As Newt Gingrich took the stage Saturday in South Carolina to the cheers of enthusiastic supporters, tweets about him rose sharply, as did expressions of shock, according to an analysis by San Francisco-based Kanjoya.
“If Barack Obama can get reelected after this disaster, just think how radical he would be in a second term,” Gingrich said.
Gingrich's victory and his words afterward took many people by surprise, Kanjoya reported. Its engineers found tweets such as: "You never know what will happen until it does. A bit surprising. Gingrich Wins South Carolina Primary."
Although some of the "surprise" tracked might be read as either neutral or positive, others on Twitter seemed stunned in a negative way: "Watching Newt Gingrich speak.. Does he really think he has a chance of becoming president of the U.S.???NOT!!!"
There was another element in "surprise" sentiment tracked by Kanjoya: Surprise that his marital history, which includes two divorces and his admission of infidelity, had not damaged his chances in conservative South Carolina.
"Just find it unfathomable that Gingrich won the family values vote," wrote user Justin Barbour.
At 6:30 p.m., when Gingrich began his victory lap in front of backers in a South Carolina ballroom, Kanjoya had analyzed about 183,000 tweets associated with him on Saturday. An hour and a half later, more than 288,000 tweets had been tied to Gingrich by Kanjoya's computer algorithm. By 9:30 p.m., tweets analyzed had risen to more than 310,000.
The company is using an algorithm to assess emotional language that was derived from the Experience Project, which has collected more than 14 million personal stories, with their associated emotions, since launching in 2007.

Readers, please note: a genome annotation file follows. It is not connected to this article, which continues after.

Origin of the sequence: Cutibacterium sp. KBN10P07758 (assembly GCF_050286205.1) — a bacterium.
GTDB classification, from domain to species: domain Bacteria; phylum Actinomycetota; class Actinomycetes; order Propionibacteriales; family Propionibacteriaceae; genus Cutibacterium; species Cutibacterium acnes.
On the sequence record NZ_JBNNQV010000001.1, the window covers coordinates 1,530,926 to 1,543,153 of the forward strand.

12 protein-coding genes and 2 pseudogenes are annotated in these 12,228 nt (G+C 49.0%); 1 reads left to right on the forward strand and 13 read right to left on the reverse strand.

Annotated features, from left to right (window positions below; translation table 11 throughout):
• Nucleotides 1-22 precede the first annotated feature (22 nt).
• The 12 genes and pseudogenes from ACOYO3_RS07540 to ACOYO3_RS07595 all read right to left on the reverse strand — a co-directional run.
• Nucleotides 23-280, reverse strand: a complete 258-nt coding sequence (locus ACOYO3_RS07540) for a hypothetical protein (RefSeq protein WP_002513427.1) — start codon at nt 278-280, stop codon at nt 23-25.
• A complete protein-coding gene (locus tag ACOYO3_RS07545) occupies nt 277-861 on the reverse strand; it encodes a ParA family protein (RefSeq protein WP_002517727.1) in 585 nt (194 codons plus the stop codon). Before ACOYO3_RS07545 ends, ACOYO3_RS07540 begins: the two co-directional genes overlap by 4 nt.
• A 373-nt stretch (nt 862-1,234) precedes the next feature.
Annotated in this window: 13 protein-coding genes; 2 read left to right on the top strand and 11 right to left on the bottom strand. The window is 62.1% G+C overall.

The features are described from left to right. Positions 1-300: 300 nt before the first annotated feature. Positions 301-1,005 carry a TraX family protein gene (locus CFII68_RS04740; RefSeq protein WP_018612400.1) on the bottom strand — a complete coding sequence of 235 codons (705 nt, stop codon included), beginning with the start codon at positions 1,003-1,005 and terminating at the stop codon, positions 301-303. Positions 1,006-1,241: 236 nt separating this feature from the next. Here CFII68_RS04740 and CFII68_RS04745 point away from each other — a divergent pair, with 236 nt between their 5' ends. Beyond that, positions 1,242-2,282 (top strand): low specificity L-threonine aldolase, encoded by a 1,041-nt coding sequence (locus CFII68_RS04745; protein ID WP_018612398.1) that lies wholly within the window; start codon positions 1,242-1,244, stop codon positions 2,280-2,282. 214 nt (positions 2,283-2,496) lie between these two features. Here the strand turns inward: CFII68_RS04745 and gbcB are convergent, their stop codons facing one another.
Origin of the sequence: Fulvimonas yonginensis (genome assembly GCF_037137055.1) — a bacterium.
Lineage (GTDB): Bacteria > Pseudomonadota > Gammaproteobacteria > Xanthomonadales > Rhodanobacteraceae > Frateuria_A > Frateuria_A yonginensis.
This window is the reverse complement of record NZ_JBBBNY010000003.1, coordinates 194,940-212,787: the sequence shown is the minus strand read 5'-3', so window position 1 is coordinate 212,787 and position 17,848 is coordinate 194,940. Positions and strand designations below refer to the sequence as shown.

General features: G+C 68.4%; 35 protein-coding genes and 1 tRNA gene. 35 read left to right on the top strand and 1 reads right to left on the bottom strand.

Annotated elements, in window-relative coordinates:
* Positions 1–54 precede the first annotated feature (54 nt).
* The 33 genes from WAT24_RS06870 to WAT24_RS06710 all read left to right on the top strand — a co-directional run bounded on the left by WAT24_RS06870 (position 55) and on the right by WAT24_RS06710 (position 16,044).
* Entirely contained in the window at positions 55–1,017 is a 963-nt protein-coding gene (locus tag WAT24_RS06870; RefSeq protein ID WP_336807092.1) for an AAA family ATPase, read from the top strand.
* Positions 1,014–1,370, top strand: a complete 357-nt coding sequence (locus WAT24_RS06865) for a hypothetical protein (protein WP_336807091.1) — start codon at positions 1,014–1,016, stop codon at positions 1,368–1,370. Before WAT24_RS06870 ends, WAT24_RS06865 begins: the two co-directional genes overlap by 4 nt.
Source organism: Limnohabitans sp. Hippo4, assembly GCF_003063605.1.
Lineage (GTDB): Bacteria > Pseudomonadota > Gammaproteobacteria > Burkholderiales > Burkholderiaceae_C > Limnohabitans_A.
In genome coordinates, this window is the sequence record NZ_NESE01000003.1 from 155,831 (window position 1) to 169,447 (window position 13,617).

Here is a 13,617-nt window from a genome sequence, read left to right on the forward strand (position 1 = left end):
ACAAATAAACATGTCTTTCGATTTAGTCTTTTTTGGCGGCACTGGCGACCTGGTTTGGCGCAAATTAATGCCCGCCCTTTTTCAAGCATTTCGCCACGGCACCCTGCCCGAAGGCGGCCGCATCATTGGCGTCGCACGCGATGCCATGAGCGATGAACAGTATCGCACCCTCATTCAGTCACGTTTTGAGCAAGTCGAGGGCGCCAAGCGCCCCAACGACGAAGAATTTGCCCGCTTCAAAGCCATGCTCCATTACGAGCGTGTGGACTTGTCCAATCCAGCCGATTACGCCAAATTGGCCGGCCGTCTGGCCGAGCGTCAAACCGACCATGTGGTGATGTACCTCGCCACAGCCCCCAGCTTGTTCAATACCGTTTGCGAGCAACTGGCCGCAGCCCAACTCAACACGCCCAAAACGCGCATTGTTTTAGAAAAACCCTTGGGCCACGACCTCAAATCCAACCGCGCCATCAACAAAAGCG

Kanjoya's analysis Saturday acknowledged limitations in sentiment analysis done by an algorithm. A computer might assign an emotion to a tweet, but it still takes a person to decide what it means.
Moritz Sudhof, a Kanjoya engineer, noted that although expressions of "joy" rose for both Mitt Romney and Gingrich as the polls closed, "we see two very different stories."
Tweets about Romney that were assigned "joy" by the algorithm often also contained the words "tax returns," which Kanjoya believes is an indication of pleasure regarding his loss in the wake of his decision to wait to release his tax returns, Sudhof said.
And consider this, in tweets about Romney: "The top distinctive term is 'lose' -- so it seems like people are pretty happy that he lost," Sudhof said.
Sudhof said Kanjoya found that tweets immediately after Gingrich was declared the winner based on exit polls were dominated by "words like 'victory,' 'leads,' and 'voters' -- much more standard 'we're happy he won' kinds of tweets."
Later, Sudhof compared tweets between 8 and 9 p.m. PST with those of the previous hour to see what was driving the rise in the volume of Gingrich tweets.
"From the joyful tweets, we see a change in the kind of conversation. Two hours ago, the joyful tweets are distinguished by words like 'delegates,' 'winning,' 'statewide,' 'district' -- so, very election-specific words," said Sudhof.
"Now, the joyful tweets are much more celebratory," he said. Distinctive terms found by Kanjoya included 'resurgent,' 'kickin,' and 'beat.' ”
Read more about Kanjoya's algorithm: What sentiment analysis can and cannot tell us about the GOP race